Here we are in the first full week of Lent. I think we’re all getting used to the idea of what this year’s Lent entails. As I mentioned last week, I am trying to organize my thoughts around the Lenten pillars of prayer, fasting, and almsgiving and incorporating those pillars with the tripod of my way through Cursillo of piety, study, and action. Something the priest said at Monday’s mass stood out to me, and that was that we are all presbyters, as opposed to proselytizers. Public prayer, not conversion. That was the word [presbyter] used in that day’s Reading from the First Letter of Peter, and defined in Father’s homily as someone who prays in public. We may recognize that word as the basis for Presbyterian, a Protestant sect of Christianity.

If we are all called to be presbyters as Peter exalts us to “tend the flock of G-d in [our] midst” [1 Peter 5: 1-4], how do we reconcile that with Jesus’ call to not be like the hypocrites and go to our rooms and pray in private [Matt 6.6]?

How should, how can we pray in public and not become like those hypocrites?

As I set this aside earlier in the week, I thought about the ways in which I was praying in public and yet hoping to avoid hypocrisy. I am definitely thinking more about prayer and ways to be closer to G-d during these forty days leading up to the Easter Vigil. I spent time discerning what actions and tasks were important to me and which ones I needed to give up to make my time more effective and positive, not only for me, but for those people I would be working with.

Sometimes prayer is a conversation between yourself and G-d and sometimes it is contemplative, thinking on a scripture passage or meditation. We ask for things – petitions, we ask for things for others – intercessory prayer and sometimes we just sit in the quiet and hope G-d can understand what it is we’re seeking even if we don’t necessarily know.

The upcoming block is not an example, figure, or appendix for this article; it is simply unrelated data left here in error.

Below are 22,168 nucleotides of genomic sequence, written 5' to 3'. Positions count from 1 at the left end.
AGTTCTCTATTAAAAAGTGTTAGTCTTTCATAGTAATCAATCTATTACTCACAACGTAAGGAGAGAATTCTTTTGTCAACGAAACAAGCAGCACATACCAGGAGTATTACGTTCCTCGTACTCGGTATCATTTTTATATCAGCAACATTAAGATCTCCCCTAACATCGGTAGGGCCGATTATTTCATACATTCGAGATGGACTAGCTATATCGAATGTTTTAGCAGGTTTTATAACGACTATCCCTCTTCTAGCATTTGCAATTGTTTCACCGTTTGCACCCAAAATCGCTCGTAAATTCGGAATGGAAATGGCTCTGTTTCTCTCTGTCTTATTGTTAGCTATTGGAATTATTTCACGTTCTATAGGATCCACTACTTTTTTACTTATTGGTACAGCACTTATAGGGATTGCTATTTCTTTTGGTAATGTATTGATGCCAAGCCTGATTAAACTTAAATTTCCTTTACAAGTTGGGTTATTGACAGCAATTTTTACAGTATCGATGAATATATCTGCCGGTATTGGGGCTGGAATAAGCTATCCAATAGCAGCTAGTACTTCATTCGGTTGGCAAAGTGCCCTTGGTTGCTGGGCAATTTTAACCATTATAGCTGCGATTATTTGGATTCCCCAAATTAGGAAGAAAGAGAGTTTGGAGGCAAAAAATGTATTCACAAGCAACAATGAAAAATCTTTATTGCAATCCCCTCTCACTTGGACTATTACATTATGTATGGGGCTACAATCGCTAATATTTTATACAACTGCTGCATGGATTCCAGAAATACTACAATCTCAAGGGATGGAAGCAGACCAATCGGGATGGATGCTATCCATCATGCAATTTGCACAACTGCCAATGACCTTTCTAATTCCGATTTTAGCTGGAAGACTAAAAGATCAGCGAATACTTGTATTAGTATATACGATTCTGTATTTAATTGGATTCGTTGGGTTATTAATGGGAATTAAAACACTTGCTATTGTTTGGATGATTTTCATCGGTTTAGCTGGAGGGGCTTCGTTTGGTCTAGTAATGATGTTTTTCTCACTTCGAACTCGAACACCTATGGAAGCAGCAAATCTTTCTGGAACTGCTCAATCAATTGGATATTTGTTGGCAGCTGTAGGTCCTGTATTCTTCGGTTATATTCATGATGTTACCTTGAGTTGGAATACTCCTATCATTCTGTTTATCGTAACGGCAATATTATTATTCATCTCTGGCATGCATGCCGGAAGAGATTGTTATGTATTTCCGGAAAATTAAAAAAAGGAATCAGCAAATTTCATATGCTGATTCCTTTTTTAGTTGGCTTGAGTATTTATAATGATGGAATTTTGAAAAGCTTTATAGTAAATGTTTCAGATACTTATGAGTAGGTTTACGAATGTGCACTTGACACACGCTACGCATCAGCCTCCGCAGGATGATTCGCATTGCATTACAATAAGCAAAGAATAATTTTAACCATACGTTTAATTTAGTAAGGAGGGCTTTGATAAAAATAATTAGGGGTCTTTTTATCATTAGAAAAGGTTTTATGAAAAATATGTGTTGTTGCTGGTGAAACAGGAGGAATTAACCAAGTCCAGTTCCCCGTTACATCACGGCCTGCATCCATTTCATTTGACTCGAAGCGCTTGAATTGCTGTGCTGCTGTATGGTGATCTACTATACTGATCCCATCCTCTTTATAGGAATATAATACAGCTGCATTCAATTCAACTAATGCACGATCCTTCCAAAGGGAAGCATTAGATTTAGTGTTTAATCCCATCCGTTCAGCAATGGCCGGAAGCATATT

On Wednesday night, I participated in a centering prayer group. We met on Zoom. I had been to a workshop on centering prayer last month, and this was a good opportunity to put what I learned into practice with others.
While we were each in our own spaces and muted, we were also all together, hearing the same reading, listening to the bell that started off our quiet, contemplative time, the screen sharing a single candle if we chose to keep our eyes open to see it. Solitary and in group at the same time.

Private and public.

Admittedly, I had some trouble focusing. My house was empty and silent. The group was silent, not even a buzz from the lights or clock in the room, no airplanes flying low overhead like they’d done all morning. And still, I needed to continue to draw on my sacred word to bring me back to my prayer. By the time, I felt settled, the bell rang and it was the end of the twenty minute sit (what the prayer time is called).

It reminded me of those early days of the pandemic, when the sun was out, the snow was gone, and the cold was bearable. I would take out my camp chair to the front lawn and just sit. On occasion I took a photo of the trees or the sky. I’d write in my journal. I’d pray the rosary.

But often, I would just sit, noticing each flutter of a breeze, each chirp of a bird, and before I even realized it, an hour had passed. I’d unconsciously been doing centering prayer a year ago, but didn’t have the language to name it then.

One way I can be a presbyter is to take my chair outside (when my lawn doesn’t have the mounds of snow that it currently has) with my prayer book and journal, my pashmina and just sit. Let myself be drawn into G-d’s world and let the nearby church bells lift me from my reverie and gently bring me back to this world refreshed.

Sundays in Lent – 3rd Tuesday


Read the Psalm for today’s readings and meditate on what it is saying and asking of you by way of compassion and kindness. I think that we all could use more of both in our lives, and this psalm is perfect for a reminder of that, and a way to include G-d in how you go about your day with more kindness and compassion.

Psalm 25

Remember your mercies, O Lord.

Your ways, O LORD, make known to me;
teach me your paths,